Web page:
Student data should be collected and analyzed that demonstrate achievement and success based on mission-related goals. For example, a school specializing in the visual arts might collect data on the type of artwork students complete and a sampling of student portfolios; a school with an emphasis on music may focus assessments around the types of student performances given by students and the skill level of its music students. Vo-Tech schools might collect data on the types of training received by each student, their post high school plans and career goals, their job placements and acceptance levels into advanced programs.
Report card results
How successful are our students, based on the results of their daily and yearly work?
We know that the best predictors of student achievement and success lie with how well students do in their classes and in the recommendations of teachers and others in the school. We therefore need to make sure that each school or district develop specific, “standards-based” report cards, built around measures of 21st century goals, that reflect how well students succeed and grow in their classes and courses. Report cards should be broken down into specific cognitive and social expectations, with ratings that use levels of achievement as well as grades. Narrative comments convey specific information to parents-guardians about the strengths of individual children and areas that need improvement.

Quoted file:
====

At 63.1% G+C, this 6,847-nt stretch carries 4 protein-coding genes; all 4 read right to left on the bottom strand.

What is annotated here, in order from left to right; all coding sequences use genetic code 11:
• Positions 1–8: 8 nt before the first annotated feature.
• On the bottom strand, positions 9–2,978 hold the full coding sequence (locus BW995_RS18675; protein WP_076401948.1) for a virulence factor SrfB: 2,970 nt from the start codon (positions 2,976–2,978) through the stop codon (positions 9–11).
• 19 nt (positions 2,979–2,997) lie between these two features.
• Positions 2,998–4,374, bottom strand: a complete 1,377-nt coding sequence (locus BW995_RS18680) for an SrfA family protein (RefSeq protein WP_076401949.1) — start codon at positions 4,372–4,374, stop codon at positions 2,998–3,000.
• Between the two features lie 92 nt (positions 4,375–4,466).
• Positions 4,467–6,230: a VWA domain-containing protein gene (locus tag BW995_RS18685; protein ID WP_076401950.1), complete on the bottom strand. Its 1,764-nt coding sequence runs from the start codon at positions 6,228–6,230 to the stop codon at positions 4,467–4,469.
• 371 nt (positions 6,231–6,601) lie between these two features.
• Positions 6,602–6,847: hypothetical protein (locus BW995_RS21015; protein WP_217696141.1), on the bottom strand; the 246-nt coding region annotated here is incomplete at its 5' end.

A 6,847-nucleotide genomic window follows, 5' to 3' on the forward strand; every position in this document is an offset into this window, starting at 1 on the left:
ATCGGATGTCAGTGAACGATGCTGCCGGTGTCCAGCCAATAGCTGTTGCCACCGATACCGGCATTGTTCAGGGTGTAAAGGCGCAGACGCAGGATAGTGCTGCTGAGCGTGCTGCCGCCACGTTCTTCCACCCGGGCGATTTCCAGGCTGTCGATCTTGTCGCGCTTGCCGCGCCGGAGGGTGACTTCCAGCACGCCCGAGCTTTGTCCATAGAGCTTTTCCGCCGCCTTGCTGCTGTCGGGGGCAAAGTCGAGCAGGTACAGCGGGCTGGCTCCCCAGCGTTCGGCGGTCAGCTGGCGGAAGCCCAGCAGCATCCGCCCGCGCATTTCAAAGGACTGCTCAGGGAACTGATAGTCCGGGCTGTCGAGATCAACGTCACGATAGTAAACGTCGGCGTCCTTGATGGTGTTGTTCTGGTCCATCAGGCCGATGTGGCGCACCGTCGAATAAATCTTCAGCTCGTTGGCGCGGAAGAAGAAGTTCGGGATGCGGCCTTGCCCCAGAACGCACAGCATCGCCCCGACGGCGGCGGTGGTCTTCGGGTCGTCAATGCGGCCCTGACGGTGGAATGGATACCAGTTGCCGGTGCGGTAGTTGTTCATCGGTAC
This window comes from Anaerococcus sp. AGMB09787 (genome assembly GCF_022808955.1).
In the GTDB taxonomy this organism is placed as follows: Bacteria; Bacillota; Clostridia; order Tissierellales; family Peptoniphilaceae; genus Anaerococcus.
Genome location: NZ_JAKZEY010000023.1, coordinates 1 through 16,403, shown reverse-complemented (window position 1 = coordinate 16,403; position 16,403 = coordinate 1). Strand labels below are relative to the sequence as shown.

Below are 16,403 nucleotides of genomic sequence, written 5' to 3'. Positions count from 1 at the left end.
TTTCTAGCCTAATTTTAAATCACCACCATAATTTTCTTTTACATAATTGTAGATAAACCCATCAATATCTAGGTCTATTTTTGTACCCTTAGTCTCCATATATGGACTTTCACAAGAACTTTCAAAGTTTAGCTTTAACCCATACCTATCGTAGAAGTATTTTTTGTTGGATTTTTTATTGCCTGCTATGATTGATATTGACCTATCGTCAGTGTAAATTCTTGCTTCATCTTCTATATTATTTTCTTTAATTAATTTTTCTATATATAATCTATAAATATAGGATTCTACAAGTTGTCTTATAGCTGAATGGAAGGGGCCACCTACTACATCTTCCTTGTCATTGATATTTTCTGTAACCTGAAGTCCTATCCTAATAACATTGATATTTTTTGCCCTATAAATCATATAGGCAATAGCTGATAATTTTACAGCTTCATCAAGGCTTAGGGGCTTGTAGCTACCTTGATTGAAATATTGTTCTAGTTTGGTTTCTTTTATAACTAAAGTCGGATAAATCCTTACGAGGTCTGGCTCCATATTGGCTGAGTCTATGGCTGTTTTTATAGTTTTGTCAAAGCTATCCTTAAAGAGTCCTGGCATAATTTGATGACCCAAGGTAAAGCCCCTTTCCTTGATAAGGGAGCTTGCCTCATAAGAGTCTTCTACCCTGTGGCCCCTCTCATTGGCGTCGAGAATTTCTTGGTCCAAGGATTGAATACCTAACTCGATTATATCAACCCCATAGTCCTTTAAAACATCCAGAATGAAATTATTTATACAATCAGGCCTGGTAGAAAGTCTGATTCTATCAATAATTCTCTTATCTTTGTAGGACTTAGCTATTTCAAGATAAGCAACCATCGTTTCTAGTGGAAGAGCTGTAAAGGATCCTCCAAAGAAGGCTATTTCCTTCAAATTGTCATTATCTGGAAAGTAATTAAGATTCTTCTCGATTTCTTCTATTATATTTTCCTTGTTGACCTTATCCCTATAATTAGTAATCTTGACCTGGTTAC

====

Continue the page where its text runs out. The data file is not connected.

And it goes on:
Report card data can be summarized to provide a picture of how well the school or district is doing to meet the needs of its students. Randomly selected report cards, along with narrative comments, can also be collected and shared.
Cornerstone-graduation project(s) results
How well do our students complete “cornerstone” projects that both develop and assess core 21st century skills?
Cornerstone projects consist of research projects and “authentic” performance tasks that culminate in presentations and exhibitions and demonstrate in-depth understanding of ideas, the ability to use 21st century skills, and the ability to transfer and apply learning. Students who are able to develop questions around their interests or suggested topics, conduct research, read and comprehend, write essays and research papers, and make presentations to others demonstrate an understanding of content and competence in using significant skills.
Cornerstone project results at different school levels demonstrate progress towards the development of these skills as well as final mastery of them.
Student plans for the future
What are student plans for the future?
Every student should be required to develop a plan for his or her future, indicating their next steps after graduating from high school and their more visionary goals for the future. Part of the development of a plan should include research about future educational goals, career options and choices. A summary of these plans is an important indicator of school and district success.
What is the comprehensive nature of individual student work?